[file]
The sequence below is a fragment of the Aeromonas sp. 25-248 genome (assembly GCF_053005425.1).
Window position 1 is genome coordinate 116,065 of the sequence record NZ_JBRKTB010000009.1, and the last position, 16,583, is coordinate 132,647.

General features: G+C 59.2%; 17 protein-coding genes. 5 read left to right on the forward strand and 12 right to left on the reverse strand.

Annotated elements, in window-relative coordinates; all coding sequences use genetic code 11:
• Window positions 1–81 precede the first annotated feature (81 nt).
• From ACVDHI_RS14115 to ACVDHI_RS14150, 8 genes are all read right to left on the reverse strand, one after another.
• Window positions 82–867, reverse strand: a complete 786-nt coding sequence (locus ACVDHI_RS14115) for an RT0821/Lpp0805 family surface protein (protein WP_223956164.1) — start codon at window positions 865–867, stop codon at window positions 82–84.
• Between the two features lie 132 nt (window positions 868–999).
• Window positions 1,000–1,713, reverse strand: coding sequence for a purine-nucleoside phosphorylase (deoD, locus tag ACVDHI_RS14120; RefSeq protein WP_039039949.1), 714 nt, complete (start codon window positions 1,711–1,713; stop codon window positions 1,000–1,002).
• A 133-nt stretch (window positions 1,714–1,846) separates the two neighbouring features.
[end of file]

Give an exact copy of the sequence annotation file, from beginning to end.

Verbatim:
The sequence below is a fragment of the Aeromonas sp. 25-248 genome (assembly GCF_053005425.1).
Window position 1 is genome coordinate 116,065 of the sequence record NZ_JBRKTB010000009.1, and the last position, 16,583, is coordinate 132,647.

General features: G+C 59.2%; 17 protein-coding genes. 5 read left to right on the forward strand and 12 right to left on the reverse strand.

Annotated elements, in window-relative coordinates; all coding sequences use genetic code 11:
• Window positions 1–81 precede the first annotated feature (81 nt).
• From ACVDHI_RS14115 to ACVDHI_RS14150, 8 genes are all read right to left on the reverse strand, one after another.
• Window positions 82–867, reverse strand: a complete 786-nt coding sequence (locus ACVDHI_RS14115) for an RT0821/Lpp0805 family surface protein (protein WP_223956164.1) — start codon at window positions 865–867, stop codon at window positions 82–84.
• Between the two features lie 132 nt (window positions 868–999).
• Window positions 1,000–1,713, reverse strand: coding sequence for a purine-nucleoside phosphorylase (deoD, locus tag ACVDHI_RS14120; RefSeq protein WP_039039949.1), 714 nt, complete (start codon window positions 1,711–1,713; stop codon window positions 1,000–1,002).
• A 133-nt stretch (window positions 1,714–1,846) separates the two neighbouring features.